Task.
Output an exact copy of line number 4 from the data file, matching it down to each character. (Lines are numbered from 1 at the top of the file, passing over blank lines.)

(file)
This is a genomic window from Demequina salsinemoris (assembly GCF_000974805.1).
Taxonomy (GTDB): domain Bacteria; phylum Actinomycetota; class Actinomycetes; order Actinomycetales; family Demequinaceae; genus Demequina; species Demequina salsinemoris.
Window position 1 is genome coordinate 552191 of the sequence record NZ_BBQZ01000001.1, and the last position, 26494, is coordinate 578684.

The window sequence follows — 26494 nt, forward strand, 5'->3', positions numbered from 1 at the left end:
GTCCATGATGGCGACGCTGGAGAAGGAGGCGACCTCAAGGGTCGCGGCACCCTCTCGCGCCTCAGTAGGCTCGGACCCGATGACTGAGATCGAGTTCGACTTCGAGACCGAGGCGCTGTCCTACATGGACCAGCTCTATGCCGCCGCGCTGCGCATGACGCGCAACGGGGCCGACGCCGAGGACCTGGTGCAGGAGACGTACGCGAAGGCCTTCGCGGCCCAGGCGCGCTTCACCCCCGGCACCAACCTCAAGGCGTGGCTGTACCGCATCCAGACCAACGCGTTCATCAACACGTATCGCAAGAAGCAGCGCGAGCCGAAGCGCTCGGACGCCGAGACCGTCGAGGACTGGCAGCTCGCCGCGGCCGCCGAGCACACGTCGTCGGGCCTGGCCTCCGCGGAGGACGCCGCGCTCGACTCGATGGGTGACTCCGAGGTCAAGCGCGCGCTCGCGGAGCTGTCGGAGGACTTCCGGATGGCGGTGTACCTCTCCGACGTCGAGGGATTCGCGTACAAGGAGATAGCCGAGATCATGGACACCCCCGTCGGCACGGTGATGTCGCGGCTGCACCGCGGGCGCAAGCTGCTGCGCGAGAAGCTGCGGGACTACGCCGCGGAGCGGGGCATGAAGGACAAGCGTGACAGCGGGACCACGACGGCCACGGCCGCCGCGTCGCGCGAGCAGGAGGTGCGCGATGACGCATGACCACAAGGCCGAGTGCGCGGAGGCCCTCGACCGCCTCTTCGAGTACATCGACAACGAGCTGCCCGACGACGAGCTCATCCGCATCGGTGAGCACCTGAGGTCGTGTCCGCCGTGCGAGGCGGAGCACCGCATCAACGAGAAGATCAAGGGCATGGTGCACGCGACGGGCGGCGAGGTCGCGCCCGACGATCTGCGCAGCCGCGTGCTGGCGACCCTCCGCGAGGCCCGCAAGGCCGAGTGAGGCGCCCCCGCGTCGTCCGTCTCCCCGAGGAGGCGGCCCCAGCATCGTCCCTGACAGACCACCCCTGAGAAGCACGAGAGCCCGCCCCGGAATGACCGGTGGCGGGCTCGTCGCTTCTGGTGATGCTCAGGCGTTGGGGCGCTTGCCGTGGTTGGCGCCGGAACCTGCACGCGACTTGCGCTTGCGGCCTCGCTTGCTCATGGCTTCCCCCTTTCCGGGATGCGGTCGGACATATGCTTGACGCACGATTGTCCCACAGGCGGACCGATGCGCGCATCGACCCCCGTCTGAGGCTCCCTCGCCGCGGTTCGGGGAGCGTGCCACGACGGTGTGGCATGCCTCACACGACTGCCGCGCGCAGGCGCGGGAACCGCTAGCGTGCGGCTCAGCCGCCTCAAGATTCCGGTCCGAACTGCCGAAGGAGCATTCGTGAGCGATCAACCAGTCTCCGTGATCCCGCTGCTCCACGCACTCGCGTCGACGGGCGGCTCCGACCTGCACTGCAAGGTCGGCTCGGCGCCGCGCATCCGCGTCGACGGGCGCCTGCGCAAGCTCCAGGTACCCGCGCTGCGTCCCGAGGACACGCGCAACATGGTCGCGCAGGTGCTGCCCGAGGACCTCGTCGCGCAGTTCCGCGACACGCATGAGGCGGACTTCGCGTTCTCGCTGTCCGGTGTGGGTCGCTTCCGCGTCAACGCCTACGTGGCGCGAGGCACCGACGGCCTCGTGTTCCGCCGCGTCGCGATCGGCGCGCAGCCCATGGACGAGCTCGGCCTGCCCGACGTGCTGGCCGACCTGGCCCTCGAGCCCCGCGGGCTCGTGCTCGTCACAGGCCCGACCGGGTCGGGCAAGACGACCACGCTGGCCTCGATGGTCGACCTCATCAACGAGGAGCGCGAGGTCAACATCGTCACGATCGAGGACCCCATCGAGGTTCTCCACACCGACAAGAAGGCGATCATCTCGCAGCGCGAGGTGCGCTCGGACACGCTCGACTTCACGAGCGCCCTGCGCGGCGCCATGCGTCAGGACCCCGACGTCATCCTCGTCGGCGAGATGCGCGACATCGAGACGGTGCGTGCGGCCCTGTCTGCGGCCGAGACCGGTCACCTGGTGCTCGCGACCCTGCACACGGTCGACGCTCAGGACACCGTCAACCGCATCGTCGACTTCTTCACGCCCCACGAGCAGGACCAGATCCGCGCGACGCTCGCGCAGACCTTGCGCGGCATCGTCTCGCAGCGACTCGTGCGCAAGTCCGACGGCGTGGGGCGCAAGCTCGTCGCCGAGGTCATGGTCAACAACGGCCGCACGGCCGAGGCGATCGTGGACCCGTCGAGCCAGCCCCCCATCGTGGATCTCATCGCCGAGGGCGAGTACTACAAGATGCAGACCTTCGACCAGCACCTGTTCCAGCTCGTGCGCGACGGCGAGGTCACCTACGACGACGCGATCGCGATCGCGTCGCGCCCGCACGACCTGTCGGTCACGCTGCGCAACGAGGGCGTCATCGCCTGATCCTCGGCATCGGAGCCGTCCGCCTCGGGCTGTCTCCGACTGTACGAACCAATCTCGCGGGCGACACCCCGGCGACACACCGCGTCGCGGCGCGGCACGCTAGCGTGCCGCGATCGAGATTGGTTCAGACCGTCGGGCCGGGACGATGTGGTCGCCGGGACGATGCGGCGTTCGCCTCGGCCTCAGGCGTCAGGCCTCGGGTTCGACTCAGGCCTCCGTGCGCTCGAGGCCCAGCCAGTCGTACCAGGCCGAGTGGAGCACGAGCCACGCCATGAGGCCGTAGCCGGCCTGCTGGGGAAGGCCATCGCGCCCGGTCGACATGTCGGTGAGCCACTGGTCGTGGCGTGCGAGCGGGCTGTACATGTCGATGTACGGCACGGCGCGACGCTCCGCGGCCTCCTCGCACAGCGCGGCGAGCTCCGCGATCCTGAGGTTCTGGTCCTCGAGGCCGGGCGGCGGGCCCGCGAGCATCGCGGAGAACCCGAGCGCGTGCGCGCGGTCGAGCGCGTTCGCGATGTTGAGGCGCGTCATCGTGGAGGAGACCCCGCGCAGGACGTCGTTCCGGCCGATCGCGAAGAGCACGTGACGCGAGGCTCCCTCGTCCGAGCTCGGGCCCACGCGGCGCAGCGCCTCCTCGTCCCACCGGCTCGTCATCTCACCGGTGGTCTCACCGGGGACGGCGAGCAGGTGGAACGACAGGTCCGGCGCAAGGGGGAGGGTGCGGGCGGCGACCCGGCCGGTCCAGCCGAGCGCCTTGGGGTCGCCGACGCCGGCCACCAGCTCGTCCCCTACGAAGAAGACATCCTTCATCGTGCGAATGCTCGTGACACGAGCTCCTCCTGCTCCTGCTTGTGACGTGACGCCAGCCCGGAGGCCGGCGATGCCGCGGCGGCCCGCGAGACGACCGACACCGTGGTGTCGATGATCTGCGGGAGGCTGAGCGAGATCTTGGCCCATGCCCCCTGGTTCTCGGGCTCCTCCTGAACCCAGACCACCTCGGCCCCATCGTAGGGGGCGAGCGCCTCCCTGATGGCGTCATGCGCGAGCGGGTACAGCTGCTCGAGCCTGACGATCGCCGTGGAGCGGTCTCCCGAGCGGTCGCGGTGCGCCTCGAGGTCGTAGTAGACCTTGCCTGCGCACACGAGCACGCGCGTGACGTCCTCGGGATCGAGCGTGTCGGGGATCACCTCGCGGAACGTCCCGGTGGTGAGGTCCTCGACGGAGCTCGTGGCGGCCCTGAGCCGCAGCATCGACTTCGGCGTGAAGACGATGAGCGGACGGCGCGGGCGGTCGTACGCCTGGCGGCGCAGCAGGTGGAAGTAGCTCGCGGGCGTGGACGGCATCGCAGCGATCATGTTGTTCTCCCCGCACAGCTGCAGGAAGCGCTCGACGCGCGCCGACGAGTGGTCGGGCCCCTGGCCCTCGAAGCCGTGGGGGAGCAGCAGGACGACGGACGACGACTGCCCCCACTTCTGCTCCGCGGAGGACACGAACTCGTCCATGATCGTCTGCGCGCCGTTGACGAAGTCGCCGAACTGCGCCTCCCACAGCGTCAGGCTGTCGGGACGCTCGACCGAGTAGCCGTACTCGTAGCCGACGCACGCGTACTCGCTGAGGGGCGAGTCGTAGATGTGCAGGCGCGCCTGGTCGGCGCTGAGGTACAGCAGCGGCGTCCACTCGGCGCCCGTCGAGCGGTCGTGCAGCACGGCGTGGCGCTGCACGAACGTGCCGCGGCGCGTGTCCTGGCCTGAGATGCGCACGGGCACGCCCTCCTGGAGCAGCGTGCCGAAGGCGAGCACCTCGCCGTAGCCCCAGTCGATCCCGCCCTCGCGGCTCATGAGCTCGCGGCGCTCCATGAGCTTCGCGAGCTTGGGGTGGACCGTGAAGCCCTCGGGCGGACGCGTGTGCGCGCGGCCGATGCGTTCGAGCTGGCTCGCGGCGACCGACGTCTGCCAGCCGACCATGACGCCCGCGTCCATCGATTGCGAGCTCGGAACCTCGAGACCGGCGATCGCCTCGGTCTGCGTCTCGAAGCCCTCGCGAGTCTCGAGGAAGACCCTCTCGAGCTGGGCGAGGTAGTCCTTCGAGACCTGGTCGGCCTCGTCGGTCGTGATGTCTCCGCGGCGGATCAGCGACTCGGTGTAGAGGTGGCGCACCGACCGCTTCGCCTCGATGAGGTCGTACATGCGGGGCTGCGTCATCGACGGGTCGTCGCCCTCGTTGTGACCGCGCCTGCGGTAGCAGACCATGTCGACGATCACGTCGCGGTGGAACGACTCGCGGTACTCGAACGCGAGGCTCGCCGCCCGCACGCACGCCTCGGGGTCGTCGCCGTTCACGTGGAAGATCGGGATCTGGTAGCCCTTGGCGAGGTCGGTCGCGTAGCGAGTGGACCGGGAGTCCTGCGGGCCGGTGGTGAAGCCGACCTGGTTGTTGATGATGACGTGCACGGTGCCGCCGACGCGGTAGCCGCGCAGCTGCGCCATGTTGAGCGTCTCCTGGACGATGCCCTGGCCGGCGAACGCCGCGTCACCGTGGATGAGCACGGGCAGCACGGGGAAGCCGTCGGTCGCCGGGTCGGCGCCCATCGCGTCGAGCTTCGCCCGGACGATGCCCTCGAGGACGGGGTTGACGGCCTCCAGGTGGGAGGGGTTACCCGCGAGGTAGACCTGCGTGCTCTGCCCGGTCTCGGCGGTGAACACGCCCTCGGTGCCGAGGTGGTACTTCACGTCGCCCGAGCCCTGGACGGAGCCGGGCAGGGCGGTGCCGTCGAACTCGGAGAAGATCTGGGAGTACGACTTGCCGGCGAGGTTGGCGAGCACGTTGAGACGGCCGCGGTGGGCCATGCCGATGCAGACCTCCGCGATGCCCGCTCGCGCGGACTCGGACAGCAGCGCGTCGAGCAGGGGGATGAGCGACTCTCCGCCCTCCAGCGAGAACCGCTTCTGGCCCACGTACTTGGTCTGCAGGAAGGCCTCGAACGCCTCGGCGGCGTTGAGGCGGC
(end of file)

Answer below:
The window sequence follows — 26494 nt, forward strand, 5'->3', positions numbered from 1 at the left end: